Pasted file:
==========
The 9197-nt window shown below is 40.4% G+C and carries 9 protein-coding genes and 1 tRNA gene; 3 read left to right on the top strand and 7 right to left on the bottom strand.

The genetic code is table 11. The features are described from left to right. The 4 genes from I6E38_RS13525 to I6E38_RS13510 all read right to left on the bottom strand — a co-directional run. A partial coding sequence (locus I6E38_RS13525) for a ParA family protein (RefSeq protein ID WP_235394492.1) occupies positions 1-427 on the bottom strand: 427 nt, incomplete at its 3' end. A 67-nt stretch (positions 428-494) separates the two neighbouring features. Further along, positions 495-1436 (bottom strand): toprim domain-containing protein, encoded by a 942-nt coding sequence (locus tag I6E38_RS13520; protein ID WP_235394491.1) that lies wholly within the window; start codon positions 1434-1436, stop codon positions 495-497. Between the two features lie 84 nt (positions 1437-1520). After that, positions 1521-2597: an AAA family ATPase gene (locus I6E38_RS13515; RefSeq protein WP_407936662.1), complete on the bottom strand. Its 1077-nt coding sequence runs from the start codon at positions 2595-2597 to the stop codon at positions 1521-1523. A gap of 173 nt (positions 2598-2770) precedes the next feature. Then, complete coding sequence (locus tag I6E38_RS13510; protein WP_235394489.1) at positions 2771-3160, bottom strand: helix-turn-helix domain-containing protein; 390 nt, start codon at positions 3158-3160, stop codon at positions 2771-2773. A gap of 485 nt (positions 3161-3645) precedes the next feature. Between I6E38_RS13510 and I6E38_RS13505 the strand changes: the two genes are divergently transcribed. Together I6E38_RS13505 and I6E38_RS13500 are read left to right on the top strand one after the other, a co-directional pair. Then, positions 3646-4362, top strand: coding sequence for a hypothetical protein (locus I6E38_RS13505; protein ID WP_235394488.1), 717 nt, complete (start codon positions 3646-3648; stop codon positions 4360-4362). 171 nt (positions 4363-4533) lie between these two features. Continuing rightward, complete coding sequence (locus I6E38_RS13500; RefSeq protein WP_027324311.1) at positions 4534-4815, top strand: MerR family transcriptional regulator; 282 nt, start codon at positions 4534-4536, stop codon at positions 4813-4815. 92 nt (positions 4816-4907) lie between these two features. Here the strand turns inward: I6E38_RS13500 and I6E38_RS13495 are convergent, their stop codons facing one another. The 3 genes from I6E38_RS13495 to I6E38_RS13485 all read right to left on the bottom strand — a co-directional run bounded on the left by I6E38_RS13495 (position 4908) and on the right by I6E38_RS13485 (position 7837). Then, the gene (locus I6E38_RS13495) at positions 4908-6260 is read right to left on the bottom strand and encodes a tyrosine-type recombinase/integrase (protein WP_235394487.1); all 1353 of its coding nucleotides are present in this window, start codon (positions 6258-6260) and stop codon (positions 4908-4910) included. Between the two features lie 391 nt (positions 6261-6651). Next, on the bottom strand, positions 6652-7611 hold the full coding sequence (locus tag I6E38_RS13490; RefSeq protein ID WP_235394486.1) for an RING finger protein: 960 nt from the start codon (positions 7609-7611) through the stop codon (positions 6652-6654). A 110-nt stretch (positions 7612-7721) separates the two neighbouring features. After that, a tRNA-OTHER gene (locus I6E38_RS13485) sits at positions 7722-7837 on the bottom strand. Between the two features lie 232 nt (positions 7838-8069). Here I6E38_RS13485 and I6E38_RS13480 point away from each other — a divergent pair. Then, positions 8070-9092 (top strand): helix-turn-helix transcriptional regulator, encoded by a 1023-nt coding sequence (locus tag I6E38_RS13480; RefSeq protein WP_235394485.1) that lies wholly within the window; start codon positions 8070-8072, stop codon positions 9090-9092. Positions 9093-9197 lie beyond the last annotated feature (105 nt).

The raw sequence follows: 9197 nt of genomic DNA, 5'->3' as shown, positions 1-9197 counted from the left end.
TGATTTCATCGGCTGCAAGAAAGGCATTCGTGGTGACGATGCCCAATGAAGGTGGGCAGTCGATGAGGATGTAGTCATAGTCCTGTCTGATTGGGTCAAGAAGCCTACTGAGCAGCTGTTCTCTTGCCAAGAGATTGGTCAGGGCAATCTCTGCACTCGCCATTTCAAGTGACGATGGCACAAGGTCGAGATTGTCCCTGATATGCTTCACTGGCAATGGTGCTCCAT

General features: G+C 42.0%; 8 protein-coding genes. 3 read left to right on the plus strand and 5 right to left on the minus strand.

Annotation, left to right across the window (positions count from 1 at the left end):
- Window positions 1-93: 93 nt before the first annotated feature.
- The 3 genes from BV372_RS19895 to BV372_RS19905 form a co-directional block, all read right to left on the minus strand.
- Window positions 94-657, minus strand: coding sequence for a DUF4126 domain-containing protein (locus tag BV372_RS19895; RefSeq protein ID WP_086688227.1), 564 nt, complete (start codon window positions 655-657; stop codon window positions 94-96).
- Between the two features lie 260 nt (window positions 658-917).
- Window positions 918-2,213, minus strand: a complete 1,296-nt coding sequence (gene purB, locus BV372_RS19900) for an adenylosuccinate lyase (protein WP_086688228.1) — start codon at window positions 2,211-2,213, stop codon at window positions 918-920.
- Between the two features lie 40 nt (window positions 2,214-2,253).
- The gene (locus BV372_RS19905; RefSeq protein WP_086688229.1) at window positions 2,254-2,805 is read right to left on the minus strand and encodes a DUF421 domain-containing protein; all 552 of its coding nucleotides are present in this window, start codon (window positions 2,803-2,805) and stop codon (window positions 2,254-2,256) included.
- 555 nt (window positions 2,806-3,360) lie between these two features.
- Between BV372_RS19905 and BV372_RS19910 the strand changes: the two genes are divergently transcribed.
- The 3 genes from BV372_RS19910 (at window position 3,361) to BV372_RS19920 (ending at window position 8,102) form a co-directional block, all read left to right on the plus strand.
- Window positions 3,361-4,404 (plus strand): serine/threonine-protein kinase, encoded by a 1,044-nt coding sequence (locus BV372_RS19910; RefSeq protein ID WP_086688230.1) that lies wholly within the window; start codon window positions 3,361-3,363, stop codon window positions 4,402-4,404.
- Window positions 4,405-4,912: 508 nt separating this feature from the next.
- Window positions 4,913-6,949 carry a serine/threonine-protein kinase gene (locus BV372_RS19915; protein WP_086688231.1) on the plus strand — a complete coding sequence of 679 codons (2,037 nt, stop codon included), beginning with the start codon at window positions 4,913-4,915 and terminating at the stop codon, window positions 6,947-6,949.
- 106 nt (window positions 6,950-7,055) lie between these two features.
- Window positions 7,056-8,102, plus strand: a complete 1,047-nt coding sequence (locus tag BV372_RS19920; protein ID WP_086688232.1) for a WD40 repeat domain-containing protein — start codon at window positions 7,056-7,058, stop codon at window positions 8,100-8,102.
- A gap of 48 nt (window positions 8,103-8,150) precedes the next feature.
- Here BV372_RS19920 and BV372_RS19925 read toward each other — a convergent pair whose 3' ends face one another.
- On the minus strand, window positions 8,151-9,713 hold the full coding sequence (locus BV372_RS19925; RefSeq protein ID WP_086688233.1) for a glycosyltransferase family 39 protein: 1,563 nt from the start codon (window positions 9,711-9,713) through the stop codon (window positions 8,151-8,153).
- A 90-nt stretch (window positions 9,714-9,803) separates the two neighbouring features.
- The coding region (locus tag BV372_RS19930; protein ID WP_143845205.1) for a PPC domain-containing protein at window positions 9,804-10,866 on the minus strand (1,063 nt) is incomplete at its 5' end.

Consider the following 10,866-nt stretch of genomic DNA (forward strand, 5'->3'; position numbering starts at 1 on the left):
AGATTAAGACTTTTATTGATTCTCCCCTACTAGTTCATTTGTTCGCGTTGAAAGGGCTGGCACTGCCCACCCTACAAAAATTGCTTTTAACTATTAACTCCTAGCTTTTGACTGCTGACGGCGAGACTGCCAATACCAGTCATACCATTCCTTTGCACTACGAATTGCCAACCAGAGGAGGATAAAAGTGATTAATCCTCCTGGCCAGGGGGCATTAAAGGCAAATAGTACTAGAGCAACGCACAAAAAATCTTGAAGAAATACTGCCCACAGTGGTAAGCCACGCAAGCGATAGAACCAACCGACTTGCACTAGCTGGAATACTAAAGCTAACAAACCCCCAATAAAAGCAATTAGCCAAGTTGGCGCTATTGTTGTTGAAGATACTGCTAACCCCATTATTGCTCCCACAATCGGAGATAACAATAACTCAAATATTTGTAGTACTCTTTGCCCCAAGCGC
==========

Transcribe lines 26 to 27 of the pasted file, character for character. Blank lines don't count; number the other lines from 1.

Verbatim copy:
- The coding region (locus tag BV372_RS19930; protein ID WP_143845205.1) for a PPC domain-containing protein at window positions 9,804-10,866 on the minus strand (1,063 nt) is incomplete at its 5' end.

Consider the following 10,866-nt stretch of genomic DNA (forward strand, 5'->3'; position numbering starts at 1 on the left):